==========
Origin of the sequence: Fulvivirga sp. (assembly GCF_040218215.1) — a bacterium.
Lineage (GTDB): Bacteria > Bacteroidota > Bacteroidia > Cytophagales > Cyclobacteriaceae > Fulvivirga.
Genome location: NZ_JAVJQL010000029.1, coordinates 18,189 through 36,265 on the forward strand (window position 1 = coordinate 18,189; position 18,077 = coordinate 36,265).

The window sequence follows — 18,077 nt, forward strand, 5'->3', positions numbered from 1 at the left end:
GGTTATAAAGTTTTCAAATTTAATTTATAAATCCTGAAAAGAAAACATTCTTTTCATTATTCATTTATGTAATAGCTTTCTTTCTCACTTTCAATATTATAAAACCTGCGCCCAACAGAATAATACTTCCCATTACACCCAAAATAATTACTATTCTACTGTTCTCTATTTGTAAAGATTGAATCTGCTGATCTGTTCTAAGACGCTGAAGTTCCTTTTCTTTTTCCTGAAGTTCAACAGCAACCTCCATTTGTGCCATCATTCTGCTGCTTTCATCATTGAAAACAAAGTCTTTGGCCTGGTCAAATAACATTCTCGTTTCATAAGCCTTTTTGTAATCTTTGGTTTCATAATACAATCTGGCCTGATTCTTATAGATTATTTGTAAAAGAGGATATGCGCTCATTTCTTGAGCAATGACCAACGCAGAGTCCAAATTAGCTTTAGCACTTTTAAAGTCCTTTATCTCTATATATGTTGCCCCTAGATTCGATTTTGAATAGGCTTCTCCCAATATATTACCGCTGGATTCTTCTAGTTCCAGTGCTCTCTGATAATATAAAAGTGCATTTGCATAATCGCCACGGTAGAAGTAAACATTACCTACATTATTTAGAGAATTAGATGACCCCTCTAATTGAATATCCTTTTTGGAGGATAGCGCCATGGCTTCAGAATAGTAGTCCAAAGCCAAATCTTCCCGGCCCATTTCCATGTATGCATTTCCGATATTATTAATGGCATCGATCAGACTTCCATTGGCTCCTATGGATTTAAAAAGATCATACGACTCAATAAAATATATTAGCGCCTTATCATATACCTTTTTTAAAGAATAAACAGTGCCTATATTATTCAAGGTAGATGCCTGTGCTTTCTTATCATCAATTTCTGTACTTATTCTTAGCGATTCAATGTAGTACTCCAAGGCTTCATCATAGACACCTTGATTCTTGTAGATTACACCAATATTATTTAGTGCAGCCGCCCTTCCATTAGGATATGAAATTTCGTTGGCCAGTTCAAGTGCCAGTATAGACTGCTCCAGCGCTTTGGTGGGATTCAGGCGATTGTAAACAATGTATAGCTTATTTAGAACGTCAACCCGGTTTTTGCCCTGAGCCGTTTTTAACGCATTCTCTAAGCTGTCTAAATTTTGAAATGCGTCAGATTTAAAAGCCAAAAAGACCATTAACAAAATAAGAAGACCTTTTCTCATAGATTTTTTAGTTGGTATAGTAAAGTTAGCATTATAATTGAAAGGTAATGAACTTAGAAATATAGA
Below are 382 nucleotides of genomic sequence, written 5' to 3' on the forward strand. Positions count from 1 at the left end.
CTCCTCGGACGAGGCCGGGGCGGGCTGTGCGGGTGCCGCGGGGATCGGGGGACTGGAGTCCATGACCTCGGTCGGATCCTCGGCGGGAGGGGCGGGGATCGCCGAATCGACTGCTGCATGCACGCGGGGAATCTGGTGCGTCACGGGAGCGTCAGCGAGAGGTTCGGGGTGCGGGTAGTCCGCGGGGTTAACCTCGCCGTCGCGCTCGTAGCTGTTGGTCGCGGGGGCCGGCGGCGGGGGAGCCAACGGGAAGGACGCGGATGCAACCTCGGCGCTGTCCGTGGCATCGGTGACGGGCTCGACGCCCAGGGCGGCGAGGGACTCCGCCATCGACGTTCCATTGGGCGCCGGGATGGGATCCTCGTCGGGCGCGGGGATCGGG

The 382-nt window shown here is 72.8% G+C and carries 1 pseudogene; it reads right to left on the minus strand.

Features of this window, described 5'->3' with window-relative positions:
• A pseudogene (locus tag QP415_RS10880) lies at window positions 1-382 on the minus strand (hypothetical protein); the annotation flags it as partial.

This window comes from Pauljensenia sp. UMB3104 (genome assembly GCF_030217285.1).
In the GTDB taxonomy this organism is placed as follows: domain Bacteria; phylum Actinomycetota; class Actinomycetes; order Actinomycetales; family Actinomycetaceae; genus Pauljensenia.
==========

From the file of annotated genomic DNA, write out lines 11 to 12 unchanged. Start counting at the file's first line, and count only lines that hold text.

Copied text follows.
This window comes from Pauljensenia sp. UMB3104 (genome assembly GCF_030217285.1).
In the GTDB taxonomy this organism is placed as follows: domain Bacteria; phylum Actinomycetota; class Actinomycetes; order Actinomycetales; family Actinomycetaceae; genus Pauljensenia.